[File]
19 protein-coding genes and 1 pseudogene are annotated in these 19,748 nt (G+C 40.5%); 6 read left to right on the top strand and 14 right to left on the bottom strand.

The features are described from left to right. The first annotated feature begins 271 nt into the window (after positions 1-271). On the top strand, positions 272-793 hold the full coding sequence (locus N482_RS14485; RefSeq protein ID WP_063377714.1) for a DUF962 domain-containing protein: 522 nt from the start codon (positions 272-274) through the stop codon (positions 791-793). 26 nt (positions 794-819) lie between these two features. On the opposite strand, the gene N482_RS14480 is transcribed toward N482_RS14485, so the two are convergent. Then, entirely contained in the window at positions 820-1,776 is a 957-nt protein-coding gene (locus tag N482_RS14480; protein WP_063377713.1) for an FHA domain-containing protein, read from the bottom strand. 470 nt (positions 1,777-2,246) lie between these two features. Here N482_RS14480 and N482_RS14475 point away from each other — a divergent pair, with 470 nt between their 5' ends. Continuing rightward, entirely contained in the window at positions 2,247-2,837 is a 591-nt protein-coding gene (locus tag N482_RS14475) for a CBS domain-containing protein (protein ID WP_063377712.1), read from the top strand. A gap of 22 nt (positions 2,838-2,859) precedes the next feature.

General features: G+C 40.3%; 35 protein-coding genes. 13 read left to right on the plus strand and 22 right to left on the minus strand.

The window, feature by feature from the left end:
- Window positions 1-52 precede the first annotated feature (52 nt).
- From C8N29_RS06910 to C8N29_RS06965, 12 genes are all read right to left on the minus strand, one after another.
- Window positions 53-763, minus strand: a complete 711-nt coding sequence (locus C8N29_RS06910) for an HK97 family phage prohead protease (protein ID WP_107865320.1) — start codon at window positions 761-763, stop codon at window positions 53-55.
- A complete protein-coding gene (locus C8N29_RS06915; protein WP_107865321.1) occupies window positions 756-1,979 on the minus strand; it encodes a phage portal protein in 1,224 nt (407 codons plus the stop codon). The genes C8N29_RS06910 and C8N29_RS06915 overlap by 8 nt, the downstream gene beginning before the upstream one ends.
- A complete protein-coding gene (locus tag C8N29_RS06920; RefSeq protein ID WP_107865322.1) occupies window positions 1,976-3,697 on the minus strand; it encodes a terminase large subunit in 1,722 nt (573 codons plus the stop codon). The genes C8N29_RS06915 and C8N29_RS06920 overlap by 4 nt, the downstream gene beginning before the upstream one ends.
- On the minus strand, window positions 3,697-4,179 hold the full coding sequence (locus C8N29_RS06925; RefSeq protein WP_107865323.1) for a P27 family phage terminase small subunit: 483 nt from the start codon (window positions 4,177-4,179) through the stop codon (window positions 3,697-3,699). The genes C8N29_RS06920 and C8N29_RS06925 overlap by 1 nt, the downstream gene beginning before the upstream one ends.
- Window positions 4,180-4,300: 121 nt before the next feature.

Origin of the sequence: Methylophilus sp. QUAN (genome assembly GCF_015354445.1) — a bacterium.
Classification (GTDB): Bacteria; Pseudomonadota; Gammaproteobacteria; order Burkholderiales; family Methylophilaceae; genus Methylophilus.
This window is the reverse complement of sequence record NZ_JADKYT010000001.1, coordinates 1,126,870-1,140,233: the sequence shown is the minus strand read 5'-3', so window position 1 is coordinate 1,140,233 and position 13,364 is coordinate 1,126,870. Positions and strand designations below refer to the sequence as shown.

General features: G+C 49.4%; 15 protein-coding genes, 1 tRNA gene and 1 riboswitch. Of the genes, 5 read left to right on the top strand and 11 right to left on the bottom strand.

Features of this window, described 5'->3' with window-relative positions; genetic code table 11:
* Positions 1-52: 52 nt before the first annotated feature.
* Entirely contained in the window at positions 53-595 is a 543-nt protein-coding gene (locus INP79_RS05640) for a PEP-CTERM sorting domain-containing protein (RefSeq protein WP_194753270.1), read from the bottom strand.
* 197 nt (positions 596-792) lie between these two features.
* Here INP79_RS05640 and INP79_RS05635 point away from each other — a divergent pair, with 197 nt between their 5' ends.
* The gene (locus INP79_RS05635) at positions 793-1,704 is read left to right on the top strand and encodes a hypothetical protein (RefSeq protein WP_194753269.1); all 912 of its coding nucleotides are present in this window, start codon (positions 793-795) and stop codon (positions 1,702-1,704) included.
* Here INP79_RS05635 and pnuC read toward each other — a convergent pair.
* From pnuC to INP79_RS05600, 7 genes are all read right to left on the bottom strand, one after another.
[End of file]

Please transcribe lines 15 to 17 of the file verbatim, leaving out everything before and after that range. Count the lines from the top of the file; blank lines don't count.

General features: G+C 49.4%; 15 protein-coding genes, 1 tRNA gene and 1 riboswitch. Of the genes, 5 read left to right on the top strand and 11 right to left on the bottom strand.

Features of this window, described 5'->3' with window-relative positions; genetic code table 11:
* Positions 1-52: 52 nt before the first annotated feature.